View Full Version : Century Master Studio Camera on a Tripod

Chris Usher
31-Jan-2011, 21:23
A couple of years ago I found a huge 9 lb petzval lens for $100--of course my Wisner 8x10 would be no match for it so I needed something that could support it. I found an old institutional gray Century Master Studio camera for $200 and I was in business. The problem is that this combination was never meant for location work and there was no way I was going to use a giant iron and wood traditional studio camera stand.

My first answer was a pair of adjustable height plastic Stanley saw horses and a plank of plywood-- it worked but was difficult to level on lawns etc and was still a lot of stuff to move around. I have a Ries tripod with the J250 head, both which are rated for the 65 lbs that it all weighs, but no way to mount it.

Then I saw a NOS 6" Deardorff baseplate on ebay and I got the idea-- I got a 1x24x12 piece of oak from Home Depot for $12, routed out for the plate, put a front edge and some rubber at the front for traction. I figured out the balance point for the lens and carriage at a normal portrait distance which is why the plate is off-center. It works great! :-)

Chris Usher
31-Jan-2011, 21:27
A couple more pics.

Chris Usher
31-Jan-2011, 21:29
....and finally the camera on the new Studio Platform after some paint and stenciling.

31-Jan-2011, 21:37
Nicely done! Man, that Deardorff plate is a fancy touch. I have a smaller (and cruder) version for my half-plate sliding box camera. That looks like a nice stable platform for your studio camera.

Steven Tribe
1-Feb-2011, 03:50
I have just proposed the same solution to a buyer of a sliding box base tailboard 30x40cm. I would have thought that total cloth covering (as on the Century Stand) would help adjustment and stability - at least in cases where there is no tripod thread to be seen on the camera?

Chris Usher
1-Feb-2011, 05:33
Thanks for the compliments and the ideas!

I thought about doing the whole thing in traditional felt, but decided that the way I operate, it would be filthy and torn in no time, plus I like the look of the wood. The rubber grip is shelf liner that I glue sprayed (oddly, no one makes a self sticking shelf liner that is rubbery--yet they make rubbery ones that only roll out). Then I use a torpedo level on it before placing the camera.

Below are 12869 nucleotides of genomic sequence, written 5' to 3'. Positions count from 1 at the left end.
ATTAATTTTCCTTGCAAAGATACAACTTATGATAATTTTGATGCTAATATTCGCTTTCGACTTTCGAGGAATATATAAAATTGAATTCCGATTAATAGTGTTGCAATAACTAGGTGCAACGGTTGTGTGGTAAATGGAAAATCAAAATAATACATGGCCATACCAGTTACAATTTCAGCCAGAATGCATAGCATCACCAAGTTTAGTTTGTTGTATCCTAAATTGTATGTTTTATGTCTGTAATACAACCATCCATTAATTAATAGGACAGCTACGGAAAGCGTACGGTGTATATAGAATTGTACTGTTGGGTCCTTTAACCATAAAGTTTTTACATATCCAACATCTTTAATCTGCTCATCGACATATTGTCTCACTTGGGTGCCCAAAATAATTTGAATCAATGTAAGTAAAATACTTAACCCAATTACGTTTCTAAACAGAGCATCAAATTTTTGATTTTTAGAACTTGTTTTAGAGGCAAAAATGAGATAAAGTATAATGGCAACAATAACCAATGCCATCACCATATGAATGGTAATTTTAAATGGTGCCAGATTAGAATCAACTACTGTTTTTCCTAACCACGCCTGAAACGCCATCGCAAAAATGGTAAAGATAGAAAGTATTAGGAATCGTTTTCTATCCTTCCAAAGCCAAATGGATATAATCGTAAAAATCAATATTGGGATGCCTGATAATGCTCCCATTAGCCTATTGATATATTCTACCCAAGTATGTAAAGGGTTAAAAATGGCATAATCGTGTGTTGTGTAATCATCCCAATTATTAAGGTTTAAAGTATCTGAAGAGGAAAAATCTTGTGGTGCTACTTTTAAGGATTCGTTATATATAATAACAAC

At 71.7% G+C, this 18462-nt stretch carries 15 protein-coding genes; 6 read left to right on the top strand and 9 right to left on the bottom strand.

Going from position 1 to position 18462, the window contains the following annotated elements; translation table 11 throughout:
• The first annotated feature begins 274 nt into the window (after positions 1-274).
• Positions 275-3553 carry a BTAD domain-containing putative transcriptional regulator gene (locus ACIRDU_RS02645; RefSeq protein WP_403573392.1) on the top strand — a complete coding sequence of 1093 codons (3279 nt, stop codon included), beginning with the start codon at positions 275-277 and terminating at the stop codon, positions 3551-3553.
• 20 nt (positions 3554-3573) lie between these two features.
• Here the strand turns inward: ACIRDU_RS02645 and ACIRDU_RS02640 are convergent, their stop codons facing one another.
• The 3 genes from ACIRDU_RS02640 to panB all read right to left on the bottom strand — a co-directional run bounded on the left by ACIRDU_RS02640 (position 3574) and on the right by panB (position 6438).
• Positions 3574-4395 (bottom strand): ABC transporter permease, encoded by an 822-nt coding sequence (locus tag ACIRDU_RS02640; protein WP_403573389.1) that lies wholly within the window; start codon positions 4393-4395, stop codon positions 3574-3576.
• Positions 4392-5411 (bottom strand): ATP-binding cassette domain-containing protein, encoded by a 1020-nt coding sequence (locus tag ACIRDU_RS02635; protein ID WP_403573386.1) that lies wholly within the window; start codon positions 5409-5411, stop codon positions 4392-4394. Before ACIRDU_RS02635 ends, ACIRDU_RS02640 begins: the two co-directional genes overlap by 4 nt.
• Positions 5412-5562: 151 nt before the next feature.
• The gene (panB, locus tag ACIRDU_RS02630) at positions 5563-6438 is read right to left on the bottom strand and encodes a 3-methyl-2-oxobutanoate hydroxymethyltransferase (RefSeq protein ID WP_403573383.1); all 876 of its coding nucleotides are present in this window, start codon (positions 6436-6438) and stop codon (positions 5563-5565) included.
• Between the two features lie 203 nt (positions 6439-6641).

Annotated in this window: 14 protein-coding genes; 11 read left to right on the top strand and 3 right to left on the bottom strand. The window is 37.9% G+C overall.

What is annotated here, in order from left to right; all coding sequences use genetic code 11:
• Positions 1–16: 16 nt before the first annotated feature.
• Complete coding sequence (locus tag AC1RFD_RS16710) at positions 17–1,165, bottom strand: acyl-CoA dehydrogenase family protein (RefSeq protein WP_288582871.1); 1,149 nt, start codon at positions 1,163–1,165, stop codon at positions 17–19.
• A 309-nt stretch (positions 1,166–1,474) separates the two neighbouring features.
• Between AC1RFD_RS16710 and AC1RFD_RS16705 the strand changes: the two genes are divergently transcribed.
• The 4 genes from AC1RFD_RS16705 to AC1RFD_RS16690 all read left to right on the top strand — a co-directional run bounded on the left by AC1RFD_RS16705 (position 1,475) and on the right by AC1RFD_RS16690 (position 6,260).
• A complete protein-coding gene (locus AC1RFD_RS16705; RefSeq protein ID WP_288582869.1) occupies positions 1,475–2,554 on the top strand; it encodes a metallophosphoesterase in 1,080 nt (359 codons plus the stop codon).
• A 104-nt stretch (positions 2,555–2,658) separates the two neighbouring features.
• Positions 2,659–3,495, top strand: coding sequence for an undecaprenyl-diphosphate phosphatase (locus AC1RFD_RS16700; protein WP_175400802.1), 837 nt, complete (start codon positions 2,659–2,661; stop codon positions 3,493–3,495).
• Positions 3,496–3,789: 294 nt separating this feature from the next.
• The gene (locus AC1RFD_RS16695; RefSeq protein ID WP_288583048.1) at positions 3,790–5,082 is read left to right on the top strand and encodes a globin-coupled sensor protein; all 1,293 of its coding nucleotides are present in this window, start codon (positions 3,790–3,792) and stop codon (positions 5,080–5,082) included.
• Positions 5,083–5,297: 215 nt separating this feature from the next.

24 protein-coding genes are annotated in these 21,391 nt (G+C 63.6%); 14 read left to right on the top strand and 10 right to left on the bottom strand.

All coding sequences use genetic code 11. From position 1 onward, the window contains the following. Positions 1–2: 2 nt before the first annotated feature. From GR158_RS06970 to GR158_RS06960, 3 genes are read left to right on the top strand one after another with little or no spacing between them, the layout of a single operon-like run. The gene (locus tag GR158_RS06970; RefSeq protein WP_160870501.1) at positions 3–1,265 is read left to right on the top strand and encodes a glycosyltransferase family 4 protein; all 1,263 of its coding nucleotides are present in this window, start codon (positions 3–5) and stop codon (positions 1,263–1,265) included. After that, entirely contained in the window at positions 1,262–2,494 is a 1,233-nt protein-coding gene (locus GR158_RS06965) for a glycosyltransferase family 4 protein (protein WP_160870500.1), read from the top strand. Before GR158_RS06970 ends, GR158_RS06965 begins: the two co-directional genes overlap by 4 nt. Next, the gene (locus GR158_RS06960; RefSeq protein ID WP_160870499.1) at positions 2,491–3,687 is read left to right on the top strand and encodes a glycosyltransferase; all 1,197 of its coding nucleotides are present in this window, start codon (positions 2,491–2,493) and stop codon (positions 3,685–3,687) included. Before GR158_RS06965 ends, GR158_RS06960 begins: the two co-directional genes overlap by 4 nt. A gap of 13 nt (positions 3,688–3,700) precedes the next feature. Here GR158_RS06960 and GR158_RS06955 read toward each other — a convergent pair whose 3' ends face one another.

I also thought about making it wider, but it turns out that our standard-cut 12 inch board is really 11 3/4 which snugs perfectly along the length of the inside rails for added side-to-side stability.

Cheers, Chris

"I would willingly exchange every painting of Christ for one snapshot." - George Bernard Shaw

Chris Usher
1-Feb-2011, 05:40
I decided to put fleur de lis on the knobs too-- I love it, but what a pain-- I doubt that I will ever do stenciling again!

Chris Usher
1-Feb-2011, 05:47
Here is an image I shot with this set-up (the old gray camera on a plank of plywood)--the lens makes it worth all the hassle and weight!

1-Feb-2011, 05:51
Nice work Chris

1-Feb-2011, 06:07
Excellent.... Gold Star in the book of names...

1-Feb-2011, 06:52
Wow--Obama through a big Petzval on a studio camera--very cool. I'm guessing you got a few comments on the camera. :)

1-Feb-2011, 07:38
Made friends with Security first.?.;-)..Excellent image!



1-Feb-2011, 07:54
A lot of work, but most things that are worthwhile are.

Kent in SD

Chris Usher
1-Feb-2011, 09:17
It was quite a scene--especially bringing it all in at the NW gate-- it took 45 minutes including a special visit from EOD dogs and agents.